- FIRS may station at ports for VAT payments on imports
Financial experts have postulated that the Nigerian maritime sector would witness tougher tax regulations as the Federal Government targets upto N500billion from spectrum fees and other new levies that would affect businesses involved in shipping.
This was revealed by experts at a virtual breakfast meeting organized by the Nigerian Chamber of Shipping (NCS) yesterday, themed: “Nigeria’s 2023 Economic Outlook: Special Focus on Maritime Shipping Industry”
While the upcoming general elections, Nigeria’s debt relief strategies, naira devaluation, forex issues and insecurity are expected to play a significant role in determining the economic performance of the nation in 2023, the maritime sector is being tipped to encounter more tax audits and possible increase in taxes.
One of the panelists, Mr. Akinwale Alao stated this, even as he postulated that an increased tax audit by the Federal Inland Revenue Service (FIRS) is part of the new developments in the revised Finance Bill 2022.
Alao, however, hinted that FIRS activities may hinder cargo evacuation from ports, stressing the need for more emphasis on tax education and enlightenment by the FIRS in line with the new developments.
“Some new layers of taxation will affect importation as non-residents making taxable supplies to recipients in Nigeria to have the primary obligation to charge, collect and remit VAT to FIRS.”
“Importers that purchase goods from non-resident companies would be made to provide evidence that the companies paid VAT before the goods are cleared and that would mean added cost of imports,” he said.
Earlier, the Guest Speaker, Dr. Chamberlain Peterside described the Lekki Deep Seaport and NLNG Train 7 project as major game-changers in the nation’s maritime space with massive employment that could result in national GDP growth in 2023.
Peterside also described the tranquility on the nation’s seas following the successful implementation of the Deep Blue Project as one of the defining factors for the shipping sector’s performance this year.
Meanwhile, he wondered what level of attention the new administration will give to the maritime/shipping sector, stressing that this will determine the level of progress the sector attains in 2023 and subsequent years.
“When (if ever), will Nigeria have another national shipping line in partnership with indigenous private sector operators? With several new deep sea ports emerging, how are local players ready to capitalize on ancillary maritime activities such as vessel servicing and ship repairs? Can indigenous maritime/shipping operators step up to leverage growth opportunities in the export market and intra-African trading activities, under AfCFTA,” he asked rhetorically at the end of his presentation.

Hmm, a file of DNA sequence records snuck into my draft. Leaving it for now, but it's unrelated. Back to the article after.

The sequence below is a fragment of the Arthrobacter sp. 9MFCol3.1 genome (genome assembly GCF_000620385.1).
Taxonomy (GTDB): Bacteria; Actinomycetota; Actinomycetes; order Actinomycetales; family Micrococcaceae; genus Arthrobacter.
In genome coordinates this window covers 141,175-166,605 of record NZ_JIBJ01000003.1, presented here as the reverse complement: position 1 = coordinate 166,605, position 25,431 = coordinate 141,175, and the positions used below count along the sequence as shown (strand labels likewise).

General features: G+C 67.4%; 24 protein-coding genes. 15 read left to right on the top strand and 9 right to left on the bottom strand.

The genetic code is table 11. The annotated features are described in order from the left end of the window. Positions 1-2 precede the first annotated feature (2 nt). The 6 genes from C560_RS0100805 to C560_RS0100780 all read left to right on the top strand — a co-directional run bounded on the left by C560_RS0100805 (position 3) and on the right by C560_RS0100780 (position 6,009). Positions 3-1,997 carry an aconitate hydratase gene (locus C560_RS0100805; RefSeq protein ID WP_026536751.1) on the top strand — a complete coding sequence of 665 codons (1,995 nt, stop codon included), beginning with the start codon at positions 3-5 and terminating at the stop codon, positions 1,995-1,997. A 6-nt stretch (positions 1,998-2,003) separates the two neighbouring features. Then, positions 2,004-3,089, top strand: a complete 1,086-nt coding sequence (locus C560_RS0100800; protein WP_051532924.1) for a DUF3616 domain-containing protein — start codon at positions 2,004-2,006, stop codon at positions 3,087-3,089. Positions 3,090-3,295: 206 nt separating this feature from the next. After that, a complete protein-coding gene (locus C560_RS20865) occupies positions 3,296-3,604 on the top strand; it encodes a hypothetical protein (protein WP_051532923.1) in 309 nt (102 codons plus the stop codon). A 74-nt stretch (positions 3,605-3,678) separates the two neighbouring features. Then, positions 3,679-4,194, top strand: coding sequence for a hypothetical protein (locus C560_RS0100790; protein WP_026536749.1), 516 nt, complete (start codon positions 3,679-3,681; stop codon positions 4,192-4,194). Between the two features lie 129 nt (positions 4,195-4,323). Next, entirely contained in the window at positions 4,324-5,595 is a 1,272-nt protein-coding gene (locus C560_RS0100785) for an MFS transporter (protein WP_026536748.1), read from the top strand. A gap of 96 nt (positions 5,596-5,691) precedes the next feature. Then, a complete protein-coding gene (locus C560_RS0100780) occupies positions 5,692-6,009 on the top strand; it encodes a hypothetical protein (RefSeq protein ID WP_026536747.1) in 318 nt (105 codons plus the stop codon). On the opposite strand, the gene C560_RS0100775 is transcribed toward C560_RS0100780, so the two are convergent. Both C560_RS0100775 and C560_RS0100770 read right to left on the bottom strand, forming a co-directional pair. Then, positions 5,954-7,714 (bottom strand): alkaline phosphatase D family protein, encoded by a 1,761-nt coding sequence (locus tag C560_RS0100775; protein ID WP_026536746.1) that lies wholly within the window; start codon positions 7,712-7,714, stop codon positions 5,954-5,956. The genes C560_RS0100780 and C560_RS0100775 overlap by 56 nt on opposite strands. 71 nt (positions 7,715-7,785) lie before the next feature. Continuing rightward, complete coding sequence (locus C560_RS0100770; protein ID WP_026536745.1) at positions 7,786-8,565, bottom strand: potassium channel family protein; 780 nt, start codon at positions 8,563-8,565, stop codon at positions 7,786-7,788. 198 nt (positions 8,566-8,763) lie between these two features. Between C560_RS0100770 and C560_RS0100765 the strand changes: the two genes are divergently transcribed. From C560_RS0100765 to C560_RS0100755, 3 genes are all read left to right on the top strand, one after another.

Also speaking at the summit, the Chairman of Seaports Terminal Operators Association of Nigeria (STOAN), Princess Vicky Haastrup lamented that infrastructural challenges such as deplorable port access roads have hindered optimal performance of seaport terminals in the country for more than a decade.
Haastrup also observed that policies affecting maritime businesses are being churned out without recourse to industry stakeholders input, leaving the nation to suffer severe negative consequences.
She cited the new levies on used vehicles and new automobiles as recent developments that have seen Nigerian importers route their vehicles to neighboring ports in a bid to smuggle them into the country as an alternative to the high duties at the nation’s seaports.
When quizzed on the possibility of a Single Window platform eliminating the traffic quagmire on port access roads, Haastrup lamented that port agencies were yet to fully grasp the true meaning of Single Window, adding that human contact is still required by freight agents for Customs processes.
Meanwhile, the Director General of NCS, Mrs. Vivian Chimezie-Azubuike re-echoed that the International Maritime Association (IMO) has said that From January 1st 2024, ports around the world must adopt Maritime Single Windows (MSWs) system for the electronic exchange of information required on ships’ arrival at a port, their stay and their departure.
Vivian encouraged the port authorities to be prepared for this development which she tipped to simplify port processes and eliminate unnecessary delays in cargo evacuation.
On her part, the Chairperson, Zoe Maritime Resources and Convener of the Lagos International Maritime Week, Barr. (Mrs.) Oritsematosan Edodo-Emore noted that the nation’s anti-piracy efforts should also focus on brown waters (inland waterways).
Edodo-Emore explained that maritime crimes perpetuated on high seas are first planned on creeks and land, expressing worry that the Deep Blue Project assets have focused mainly on activities on the high seas.
She equally noted that the Suppression of Piracy and Other Maritime Offences (SPOMO) Act has been successful in ensuring speedy prosecution of pirates and encouraged other nations in the Gulf of Guinea to develop similar regulations to facilitate prosecution of pirates.